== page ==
The London Fire Brigade has deployed the Access Assurance Suite from Courion at its sites across the capital.
The solution has been used in order to automate password management and enforce consistent password policy for the brigade's 7,000 full-time firefighters and support staff, which has also reduced the volume of calls to its IT service desk at shift changes, reducing the overhead costs of password resets.
The London Fire Brigade is the only fire service in the United Kingdom to employ only full-time firefighters and serves an area of 620 square miles. It has two data centres in Greenwich View Place and Wapping and operates a thin client, Microsoft and Citrix-based environment in a multi-user, multi-server setup.
Sally Devine, head of ICT contracts and support services at London Fire Brigade, said: “To provide round-the-clock service, we operate a two-shift, four-watch system at stations. Firefighters that don't access their accounts on a daily basis often forget their passwords, which historically caused a huge volume of calls being logged with the service desk at each change of watch.
“This placed unnecessary pressures on the service desk team, making it increasingly difficult for them to achieve the required service level agreements in relation to other ICT services.”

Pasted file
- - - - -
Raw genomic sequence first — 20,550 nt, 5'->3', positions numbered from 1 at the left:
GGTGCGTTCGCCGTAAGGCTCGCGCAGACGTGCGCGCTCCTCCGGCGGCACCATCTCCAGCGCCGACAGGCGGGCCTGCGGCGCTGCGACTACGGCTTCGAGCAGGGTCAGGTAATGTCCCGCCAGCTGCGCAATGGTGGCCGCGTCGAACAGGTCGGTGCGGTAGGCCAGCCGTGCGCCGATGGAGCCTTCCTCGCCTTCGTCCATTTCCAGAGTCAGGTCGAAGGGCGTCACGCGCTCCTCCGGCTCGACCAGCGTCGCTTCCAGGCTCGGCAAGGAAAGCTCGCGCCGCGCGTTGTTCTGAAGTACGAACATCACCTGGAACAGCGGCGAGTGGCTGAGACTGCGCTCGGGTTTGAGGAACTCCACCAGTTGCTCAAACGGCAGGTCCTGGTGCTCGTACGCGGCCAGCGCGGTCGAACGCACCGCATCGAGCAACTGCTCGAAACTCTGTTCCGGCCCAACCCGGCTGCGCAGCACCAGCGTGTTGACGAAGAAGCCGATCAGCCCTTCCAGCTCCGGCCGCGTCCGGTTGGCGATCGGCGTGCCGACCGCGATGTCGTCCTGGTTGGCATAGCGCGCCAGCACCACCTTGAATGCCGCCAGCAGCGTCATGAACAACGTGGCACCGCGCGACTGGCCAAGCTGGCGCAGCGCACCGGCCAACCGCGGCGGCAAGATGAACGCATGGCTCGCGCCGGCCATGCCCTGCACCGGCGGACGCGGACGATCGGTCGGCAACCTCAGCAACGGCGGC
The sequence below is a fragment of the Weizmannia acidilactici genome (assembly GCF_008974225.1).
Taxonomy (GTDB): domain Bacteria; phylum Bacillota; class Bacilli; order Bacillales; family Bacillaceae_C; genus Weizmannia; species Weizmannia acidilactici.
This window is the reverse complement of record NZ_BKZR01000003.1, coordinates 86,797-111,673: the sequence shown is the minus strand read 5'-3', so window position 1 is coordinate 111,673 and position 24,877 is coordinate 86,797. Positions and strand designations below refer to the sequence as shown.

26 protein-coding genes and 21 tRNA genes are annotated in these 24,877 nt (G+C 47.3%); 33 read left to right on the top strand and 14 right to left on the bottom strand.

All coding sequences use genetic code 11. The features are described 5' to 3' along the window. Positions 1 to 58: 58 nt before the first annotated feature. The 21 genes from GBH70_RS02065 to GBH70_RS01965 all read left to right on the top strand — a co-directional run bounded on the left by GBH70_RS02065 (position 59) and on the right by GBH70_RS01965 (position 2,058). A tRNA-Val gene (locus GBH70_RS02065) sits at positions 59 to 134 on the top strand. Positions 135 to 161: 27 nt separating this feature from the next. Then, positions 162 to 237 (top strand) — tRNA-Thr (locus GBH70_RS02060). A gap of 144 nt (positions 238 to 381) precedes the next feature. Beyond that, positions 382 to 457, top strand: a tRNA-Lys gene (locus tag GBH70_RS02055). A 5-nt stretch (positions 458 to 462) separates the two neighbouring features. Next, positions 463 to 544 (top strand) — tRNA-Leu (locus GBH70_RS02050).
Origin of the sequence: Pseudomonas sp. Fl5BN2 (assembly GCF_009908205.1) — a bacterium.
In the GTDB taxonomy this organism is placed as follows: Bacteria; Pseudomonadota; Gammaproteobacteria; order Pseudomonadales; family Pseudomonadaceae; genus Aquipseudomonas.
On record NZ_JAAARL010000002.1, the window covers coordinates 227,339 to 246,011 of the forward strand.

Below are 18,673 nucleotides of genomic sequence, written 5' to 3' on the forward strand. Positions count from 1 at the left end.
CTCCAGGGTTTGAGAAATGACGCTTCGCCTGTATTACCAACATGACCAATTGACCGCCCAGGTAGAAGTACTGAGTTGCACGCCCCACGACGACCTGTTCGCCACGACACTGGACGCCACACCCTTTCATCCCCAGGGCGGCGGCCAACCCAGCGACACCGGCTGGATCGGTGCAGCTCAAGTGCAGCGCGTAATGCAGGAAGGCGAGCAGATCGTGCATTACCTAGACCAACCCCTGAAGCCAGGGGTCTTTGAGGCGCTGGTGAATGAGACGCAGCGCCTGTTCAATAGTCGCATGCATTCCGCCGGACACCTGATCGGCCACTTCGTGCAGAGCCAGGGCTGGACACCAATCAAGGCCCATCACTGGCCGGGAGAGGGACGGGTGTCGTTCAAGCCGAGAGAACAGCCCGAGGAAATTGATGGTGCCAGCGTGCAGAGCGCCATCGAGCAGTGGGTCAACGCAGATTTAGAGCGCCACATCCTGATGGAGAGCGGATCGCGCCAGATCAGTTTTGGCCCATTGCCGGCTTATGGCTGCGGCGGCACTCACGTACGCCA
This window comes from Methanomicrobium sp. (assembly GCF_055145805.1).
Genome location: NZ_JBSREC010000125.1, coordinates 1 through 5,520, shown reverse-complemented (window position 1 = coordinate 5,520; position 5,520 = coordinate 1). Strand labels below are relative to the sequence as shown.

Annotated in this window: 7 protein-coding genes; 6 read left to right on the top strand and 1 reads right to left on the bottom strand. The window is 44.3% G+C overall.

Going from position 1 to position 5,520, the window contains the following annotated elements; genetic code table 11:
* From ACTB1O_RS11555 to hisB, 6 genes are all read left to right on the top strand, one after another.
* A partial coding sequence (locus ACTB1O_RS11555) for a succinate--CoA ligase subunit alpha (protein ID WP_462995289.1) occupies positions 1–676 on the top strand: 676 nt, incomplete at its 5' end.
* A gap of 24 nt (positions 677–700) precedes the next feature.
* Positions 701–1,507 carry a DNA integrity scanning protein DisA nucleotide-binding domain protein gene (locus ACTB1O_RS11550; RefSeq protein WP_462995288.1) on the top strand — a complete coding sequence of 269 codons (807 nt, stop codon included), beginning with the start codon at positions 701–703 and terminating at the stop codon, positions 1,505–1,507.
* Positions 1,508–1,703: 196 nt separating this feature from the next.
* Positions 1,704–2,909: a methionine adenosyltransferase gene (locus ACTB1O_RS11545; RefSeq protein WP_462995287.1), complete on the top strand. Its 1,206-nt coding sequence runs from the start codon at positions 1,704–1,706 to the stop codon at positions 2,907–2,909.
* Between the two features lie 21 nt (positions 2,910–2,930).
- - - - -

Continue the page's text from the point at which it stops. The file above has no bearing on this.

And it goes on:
Courion claimed that its solution provides increased user productivity, improves risk management and reduces costs. According to the company, the suite enables tighter security and better compliance with company policy and industry regulations by giving end-users the ability to reset and synchronise passwords themselves, whilst enforcing password policies.
Marc Lee, EMEA sales director at Courion, said: “Clearly, the London Fire Brigade has an important responsibility; any process that impedes their main function of saving lives needs to be reduced to a bare minimum.
“Using Courion, the solution has handled over 8,000 jobs that would otherwise have been manually processed by helpdesk staff. In so doing, it is also improving security and encouraging better password management.”